CPUC to vote on proposal that would potentially save utility customers millions of dollars and eliminate an unfair and illegal cost.
SAN DIEGO (February 2, 2018) – The California Public Utilities Commission (CPUC) will soon vote on a proposal to eliminate an illegal cost shift that could potentially save California utility customers millions of dollars.
In the San Diego region, this would protect millions of utility customers who would be forced to pay more than their fair share for electricity as government-controlled energy programs, known as Community Choice Aggregation (CCA), are adopted by some cities. Under current regulations, CCA customers are paying less than their fair share of energy reliability costs during their first year of operation, according to the CPUC. The CPUC proposal is intended to end this unfair cost shift.
“Utilities incur short-term power purchase costs for the customers of CCAs in their launch or expansion year…such costs are borne by bundled (utility) customers, potentially resulting in millions of dollars annually,” the commission’s proposal, Resolution E-4907, says.
Proponents of government-controlled energy are trying to eliminate, or delay implementation of, the CPUC proposal because it would force CCA providers to pay for the electric reliability costs that are incurred to serve customers during their first year of operation, raising CCA costs and potentially undercutting their business model.
“They’re arguing the way in which the CPUC is approaching this decision is wrong and that it’s going to drive up their costs,” said San Diego Taxpayers CEO Haney Hong, a member of the Clear the Air Coalition. “CCA proponents do not appear to dispute that this subsidy exists, have any argument as to why CCAs should not be paying their fair share, or why some taxpayers should have to pay higher electricity rates to subsidize CCA operations.”
Cost shifts are one of the main criticisms of CCAs. A cost shift occurs when one set of customers is forced to pay for services that are provided to another group of customers.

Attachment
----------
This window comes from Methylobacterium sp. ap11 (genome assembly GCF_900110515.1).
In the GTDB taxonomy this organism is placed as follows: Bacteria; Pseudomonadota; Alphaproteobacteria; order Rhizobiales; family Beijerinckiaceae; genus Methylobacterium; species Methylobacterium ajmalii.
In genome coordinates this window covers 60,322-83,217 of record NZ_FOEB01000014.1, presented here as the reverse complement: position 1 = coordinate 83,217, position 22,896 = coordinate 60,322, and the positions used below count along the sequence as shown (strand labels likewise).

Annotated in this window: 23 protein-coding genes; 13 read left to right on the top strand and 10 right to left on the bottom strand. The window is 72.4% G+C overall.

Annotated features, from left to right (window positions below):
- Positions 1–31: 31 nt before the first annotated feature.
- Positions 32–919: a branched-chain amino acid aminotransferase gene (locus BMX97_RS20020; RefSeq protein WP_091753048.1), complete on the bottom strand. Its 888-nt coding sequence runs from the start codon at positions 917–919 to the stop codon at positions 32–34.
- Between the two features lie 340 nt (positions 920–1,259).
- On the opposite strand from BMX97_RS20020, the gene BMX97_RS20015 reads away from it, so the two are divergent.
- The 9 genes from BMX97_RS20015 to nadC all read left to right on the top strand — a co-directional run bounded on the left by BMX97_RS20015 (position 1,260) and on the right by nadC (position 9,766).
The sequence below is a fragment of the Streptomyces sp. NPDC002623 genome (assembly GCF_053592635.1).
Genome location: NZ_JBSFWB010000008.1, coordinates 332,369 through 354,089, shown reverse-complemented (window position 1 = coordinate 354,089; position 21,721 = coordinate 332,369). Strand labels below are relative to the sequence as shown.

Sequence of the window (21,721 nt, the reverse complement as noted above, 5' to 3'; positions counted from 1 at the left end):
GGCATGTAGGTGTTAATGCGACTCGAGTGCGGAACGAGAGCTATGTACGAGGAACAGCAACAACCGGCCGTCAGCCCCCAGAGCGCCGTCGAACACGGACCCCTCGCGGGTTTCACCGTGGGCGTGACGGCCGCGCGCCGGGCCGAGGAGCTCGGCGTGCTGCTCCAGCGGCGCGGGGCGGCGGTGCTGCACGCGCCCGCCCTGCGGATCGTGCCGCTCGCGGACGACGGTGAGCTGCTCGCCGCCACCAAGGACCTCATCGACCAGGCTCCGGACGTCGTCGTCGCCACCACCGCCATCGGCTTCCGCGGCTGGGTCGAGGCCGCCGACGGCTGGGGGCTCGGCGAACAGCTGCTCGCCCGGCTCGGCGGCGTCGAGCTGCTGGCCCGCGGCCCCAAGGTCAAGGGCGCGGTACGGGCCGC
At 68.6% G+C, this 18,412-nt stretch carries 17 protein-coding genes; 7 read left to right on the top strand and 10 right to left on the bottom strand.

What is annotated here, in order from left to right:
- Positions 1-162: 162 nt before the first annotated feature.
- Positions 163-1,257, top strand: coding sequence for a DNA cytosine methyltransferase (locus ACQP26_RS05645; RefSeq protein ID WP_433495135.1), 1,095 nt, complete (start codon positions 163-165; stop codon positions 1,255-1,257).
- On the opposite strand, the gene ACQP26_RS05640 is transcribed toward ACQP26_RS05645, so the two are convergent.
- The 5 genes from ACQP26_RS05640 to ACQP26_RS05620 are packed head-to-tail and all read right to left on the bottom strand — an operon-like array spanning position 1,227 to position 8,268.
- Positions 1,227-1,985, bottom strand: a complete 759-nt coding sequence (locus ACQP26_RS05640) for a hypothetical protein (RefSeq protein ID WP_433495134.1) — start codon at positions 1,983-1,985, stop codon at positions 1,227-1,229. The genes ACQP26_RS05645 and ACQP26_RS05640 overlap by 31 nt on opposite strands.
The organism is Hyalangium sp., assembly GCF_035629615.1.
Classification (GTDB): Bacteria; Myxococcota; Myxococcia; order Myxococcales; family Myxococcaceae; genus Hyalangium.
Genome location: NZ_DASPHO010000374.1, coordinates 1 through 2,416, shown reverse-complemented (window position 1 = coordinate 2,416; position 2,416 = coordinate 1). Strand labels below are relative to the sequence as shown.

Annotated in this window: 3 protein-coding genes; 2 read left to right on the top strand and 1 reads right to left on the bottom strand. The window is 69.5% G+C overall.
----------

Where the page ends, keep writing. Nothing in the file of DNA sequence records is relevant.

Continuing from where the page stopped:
Under California law, “bundled retail customers of an electrical corporation shall not experience any cost increase as a result of the implementation of a community choice aggregator program.” These shifts routinely occur when a CCA is formed. CCA customers are subsidized by customers who remain with the utility company. If San Diego formed a CCA without adoption of the commission’s proposal, SDG&E customers in every neighboring city would see their rates increase to subsidize the new government-controlled energy provider in San Diego.
“These cost shifts are fundamentally unfair. State law requires cost neutrality, which is why the CPUC is working to resolve this issue,” said coalition member Rev. Gerald Brown of the United African American Ministerial Action Council. “Energy customers in Lemon Grove, for example, should not have to pay higher rates so energy customers in San Diego can pay lower rates.”
Late last year, San Diego Mayor Kevin Faulconer recommended to the City Council that it not weigh in on the potential creation of a government-controlled energy program until the CPUC resolves the cost-shift issues related to CCA. The commission’s proposal would address one of these cost shift issues. Another cost shift issue is scheduled to be resolved later this year.
About: The Clear the Air Coalition is a group of business, environmental, civic and taxpayer leaders working to ensure a diverse range of voices is heard and important questions are answered before critical decisions are made about San Diego’s climate future. Learn more at: www.clearair.us Follow us at: @cleartheairco and facebook.com/cleartheairco